The next four results correspond to the projection of the original gradient-boosted tree onto the space of decision tree models. This is motivated by a need to compress a given solution, for example, to provide clients with succinct explanations that remain informative of the model internals. We assay copies with different tree depths. As shown in Table 4 results get better as we let trees grow larger. The average copy accuracy for the smallest trees is equal to 0.591 ± 0.003 and equal to 0.76 ± 0.02 for the larger trees. The fidelity error in each case gives us an intuition of the amount of information lost due to the compression: the more complex the copy model, the less information we lose and the lower the values of and are. In contrast, the more faithful the copy to the original solution, the less useful it becomes for the purpose of extracting understandable explanations.

Fig 5 reports the change in empirical fidelity error over the synthetic dataset for different values of the depth parameter of the copies. Note that as the depth of the trees increases, the error is reduced. This plot can be useful to set the acceptable loss one is willing to assume when substituting a model with a self-explanatory copy.

Fig 5. Fidelity of the copy vs. complexity.

Empirical fidelity error over the synthetic data for increasing depth of the tree copy models.

Finally, in Fig 6 we show the decision paths for example copies with varying depths. Note that the smallest trees compact all the information in the original solution into a single layer that captures the most variability. As the number of layers increases, so does the amount of information captured by the copy, which grows richer as more layers are added. When comparing these diagram with the barplot in Fig 4 we see that the two model families, logistic regression and decision trees, both assign a greater importance to the same set of variables. We take this to be an indication that the projections are consistent across the different hypothesis spaces.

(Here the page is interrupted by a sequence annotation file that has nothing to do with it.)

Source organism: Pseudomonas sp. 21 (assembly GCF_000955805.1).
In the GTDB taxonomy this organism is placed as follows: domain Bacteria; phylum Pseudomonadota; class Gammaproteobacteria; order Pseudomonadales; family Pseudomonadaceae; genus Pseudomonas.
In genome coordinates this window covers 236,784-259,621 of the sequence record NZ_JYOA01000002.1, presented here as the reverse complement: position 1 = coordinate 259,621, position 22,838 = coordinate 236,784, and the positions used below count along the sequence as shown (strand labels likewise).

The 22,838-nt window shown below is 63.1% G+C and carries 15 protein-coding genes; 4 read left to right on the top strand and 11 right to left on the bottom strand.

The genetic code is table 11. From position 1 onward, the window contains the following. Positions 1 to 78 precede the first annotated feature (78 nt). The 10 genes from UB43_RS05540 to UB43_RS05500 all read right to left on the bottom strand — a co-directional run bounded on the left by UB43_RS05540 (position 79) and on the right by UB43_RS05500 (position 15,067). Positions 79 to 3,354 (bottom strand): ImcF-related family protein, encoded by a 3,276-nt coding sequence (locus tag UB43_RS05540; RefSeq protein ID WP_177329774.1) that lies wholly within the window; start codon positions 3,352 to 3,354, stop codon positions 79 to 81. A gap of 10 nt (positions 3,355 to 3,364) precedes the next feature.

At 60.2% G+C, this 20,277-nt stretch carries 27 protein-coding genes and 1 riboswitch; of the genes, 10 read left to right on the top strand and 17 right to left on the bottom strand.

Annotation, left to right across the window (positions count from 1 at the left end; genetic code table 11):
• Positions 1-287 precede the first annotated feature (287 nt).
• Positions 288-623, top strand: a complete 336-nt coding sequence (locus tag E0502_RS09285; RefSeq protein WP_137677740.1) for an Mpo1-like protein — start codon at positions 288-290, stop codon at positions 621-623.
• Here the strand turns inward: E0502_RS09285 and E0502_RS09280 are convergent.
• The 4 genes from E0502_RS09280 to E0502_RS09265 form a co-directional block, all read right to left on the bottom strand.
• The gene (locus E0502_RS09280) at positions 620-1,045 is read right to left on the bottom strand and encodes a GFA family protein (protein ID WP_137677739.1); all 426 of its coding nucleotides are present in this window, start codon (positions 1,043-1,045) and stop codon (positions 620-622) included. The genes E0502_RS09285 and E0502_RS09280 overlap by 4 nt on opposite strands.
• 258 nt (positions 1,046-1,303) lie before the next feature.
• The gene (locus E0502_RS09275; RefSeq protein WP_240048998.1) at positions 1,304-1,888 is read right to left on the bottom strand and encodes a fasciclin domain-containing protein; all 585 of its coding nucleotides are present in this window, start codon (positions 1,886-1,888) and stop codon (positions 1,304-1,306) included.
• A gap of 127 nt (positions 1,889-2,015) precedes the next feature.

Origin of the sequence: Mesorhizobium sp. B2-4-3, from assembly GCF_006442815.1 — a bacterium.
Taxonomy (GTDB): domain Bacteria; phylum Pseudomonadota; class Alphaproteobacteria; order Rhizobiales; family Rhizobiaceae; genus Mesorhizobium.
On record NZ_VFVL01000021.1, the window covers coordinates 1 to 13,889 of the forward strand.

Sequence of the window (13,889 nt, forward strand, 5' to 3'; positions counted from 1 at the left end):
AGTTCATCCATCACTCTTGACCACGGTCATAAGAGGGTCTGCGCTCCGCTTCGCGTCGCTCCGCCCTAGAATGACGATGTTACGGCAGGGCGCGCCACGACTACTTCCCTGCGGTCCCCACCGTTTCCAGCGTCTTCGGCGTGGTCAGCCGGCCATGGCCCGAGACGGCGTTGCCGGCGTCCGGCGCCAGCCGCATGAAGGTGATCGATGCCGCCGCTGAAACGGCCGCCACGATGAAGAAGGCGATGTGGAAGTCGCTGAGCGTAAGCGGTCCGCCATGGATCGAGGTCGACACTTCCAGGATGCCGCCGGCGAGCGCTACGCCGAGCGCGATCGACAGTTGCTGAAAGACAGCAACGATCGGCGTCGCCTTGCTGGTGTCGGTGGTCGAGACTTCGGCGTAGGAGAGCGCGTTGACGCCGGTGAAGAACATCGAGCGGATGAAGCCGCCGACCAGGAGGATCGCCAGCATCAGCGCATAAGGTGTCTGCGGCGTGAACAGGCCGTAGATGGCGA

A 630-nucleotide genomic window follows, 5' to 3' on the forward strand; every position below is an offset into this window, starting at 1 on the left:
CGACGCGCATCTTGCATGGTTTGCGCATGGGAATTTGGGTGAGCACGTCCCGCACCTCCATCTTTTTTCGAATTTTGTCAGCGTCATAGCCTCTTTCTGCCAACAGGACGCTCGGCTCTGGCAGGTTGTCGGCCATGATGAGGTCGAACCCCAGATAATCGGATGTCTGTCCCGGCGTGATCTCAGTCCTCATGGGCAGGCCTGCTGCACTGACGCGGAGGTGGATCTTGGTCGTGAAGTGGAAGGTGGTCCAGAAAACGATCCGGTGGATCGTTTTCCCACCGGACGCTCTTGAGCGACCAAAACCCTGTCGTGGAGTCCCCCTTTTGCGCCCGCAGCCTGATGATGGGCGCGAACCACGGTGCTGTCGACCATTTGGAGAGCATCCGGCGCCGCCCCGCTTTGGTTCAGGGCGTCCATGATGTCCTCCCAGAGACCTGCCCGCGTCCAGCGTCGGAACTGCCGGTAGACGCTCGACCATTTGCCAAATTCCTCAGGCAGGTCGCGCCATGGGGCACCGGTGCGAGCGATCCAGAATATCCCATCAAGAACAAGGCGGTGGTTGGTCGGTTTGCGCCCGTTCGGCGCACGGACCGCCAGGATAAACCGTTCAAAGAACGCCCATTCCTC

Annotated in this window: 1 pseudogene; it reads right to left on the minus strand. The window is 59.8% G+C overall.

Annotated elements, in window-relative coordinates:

Fig 6. Decision paths for different tree depths.

Plots show decision paths for copies based on decision tree classifiers with depths (a) 1, (b) 2 and (c) 3.

In both cases, we show how an original black-box solution can be adapted to mitigate the shortcomings identified during the auditing stage. In this particular example we focus on projecting the original model into a new hypothesis space that encloses model architectures from which explanations are more easily extracted. This allows us to move to a new solution that complies with regulatory requirements and which can be presented to the regulator. Additionally, it also gives us a tool to provide clients with explanations in cases where these are necessary. Further, we could also envisage ways to provide data scientists or computer engineers with understandable copies to aid in the process of monitoring a given solution. The form of these would depend on the specific needs in each case.


In this paper we study the role of model-agnostic copies in risk mitigation to ensure actionable accountability of ML systems. Such systems include many parts and elements that interact with each other, as well as with their changing environment. Ensuring actionable accountability in this context implies a process of identifying and mitigating the potential risks of ML systems to avoid any harm that may be derived from their use. In particular, we study copies as an ex-post mitigation mechanism. We present a case study using a residential mortgage loan dataset. We explore how copies can be used to mitigate the risks identified during auditing and provide evidence of their effective application in such situations. We further validate our proposal through a series of experiments. We conclude that copies are an agile, cost-effective tool to mitigate risks in cases where the training data are not accessible and the model internals unknown.

Our future research will focus on exploring additional areas where copies could be applied to efficiently mitigate risks arising over the life-cycle of a ML system. In particular, we will study how embedding copies with causal structures may improve the performance of existing systems.


We acknowledge the support of BBVA Data & Analytics for sponsoring the Industrial PhD.

Disclaimer: Specific models and results described in this article do not represent those used at BBVA. The views or opinions expressed in this paper are those of the authors and not of BBVA.